The federal government’s top energy utility regulator says a record increase in new pipeline capacity is contributing to a sustained period of low natural gas prices around the country.
In its 2016 State of the Markets Report, the U.S. Federal Energy Regulatory Commission (FERC) found that new pipeline infrastructure was helping to move low-cost natural gas supplies from Appalachia to demand centers in the Midwest and along the East Coast.
“New York City prices experienced the largest year-on-year decrease, falling 42 percent, and in the fall prices fell to record lows…as new pipeline infrastructure transporting lower-priced Marcellus Shale gas into New England, New York, and the Mid-Atlantic states became operational.”
FERC also noted the presence of a large number of drilled but uncompleted (DUC) natural gas wells in some of the nation’s premiere production areas, like the Marcellus and Utica shale formations, which accounted for 13 percent of the total backlog. However, FERC said that additional infrastructure, including pipelines and gathering lines may be needed to bring additional gas to market.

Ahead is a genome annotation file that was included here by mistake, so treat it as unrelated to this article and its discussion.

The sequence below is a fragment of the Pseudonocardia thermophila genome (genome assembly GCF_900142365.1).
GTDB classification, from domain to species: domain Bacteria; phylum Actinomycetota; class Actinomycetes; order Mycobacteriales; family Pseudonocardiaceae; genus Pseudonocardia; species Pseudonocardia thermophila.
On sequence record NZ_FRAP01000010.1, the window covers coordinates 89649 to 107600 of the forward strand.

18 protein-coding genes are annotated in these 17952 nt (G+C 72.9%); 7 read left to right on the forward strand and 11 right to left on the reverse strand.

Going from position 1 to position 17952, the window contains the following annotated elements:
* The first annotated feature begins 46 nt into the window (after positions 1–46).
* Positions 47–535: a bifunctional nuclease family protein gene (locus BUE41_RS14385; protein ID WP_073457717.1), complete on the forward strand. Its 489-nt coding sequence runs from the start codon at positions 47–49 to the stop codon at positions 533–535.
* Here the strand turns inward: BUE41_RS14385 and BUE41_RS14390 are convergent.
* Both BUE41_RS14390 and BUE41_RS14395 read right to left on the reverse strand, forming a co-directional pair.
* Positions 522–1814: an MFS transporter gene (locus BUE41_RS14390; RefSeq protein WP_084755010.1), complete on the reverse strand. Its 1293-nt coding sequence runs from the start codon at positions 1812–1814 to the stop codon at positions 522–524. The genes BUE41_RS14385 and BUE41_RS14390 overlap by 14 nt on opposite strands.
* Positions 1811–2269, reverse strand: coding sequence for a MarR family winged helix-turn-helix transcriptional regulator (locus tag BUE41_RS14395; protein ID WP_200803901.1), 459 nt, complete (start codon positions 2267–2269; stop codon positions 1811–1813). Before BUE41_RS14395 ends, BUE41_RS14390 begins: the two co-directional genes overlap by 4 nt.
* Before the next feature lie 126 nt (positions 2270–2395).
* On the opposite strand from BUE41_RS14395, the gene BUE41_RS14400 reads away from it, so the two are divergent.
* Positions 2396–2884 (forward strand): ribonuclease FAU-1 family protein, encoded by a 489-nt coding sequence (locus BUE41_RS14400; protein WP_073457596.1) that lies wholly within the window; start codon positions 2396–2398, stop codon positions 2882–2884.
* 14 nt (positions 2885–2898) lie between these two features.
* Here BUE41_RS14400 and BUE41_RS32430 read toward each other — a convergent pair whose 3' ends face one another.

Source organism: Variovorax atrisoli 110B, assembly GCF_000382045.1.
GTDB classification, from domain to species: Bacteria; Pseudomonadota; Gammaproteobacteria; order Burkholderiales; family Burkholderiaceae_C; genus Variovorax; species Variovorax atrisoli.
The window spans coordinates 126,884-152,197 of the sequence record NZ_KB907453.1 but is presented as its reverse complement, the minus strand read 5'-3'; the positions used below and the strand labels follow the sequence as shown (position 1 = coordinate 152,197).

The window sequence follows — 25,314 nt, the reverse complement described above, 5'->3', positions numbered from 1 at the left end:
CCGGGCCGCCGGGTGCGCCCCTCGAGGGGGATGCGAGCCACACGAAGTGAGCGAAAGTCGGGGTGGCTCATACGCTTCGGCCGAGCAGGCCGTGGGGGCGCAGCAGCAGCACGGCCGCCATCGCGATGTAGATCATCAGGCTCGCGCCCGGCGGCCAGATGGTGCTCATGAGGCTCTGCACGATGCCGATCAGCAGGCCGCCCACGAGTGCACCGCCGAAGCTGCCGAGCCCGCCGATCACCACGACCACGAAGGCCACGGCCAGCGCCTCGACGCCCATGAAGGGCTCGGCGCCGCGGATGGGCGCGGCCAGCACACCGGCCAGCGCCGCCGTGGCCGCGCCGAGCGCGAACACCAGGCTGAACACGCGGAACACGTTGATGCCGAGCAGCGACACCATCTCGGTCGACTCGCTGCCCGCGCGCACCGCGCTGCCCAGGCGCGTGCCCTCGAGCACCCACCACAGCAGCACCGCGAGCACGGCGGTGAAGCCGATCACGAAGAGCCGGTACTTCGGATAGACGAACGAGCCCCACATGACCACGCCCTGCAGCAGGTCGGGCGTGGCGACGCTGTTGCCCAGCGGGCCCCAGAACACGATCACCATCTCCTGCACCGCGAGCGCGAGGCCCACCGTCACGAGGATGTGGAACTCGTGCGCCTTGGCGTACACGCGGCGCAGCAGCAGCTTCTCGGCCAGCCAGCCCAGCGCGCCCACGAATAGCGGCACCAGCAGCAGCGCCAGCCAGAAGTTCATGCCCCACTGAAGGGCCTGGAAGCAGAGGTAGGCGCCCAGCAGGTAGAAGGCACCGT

“This report demonstrates how important it is that we continue to invest in the critical energy infrastructure necessary to realize the full potential of the American energy renaissance,” said Craig Stevens, spokesperson for Grow America’s Infrastructure Now. “Projects like the Atlantic Sunrise Pipeline, Rover Pipeline, and the Sabal Trail Transmission project will enable affordable, domestic resources to reach demand centers in the safest, most efficient way possible, while at the same time creating jobs and strengthening our economy.”
Former FERC Commissioner Tony Clark echoed the report’s findings, saying in a recent opinion piece that the nation shouldn’t ignore the importance of pipeline infrastructure projects.
“As a nation we must prioritize and focus on improving energy infrastructure projects that will deliver access to American energy in the safest and most reliable and environmentally responsible manner possible,” Clark said.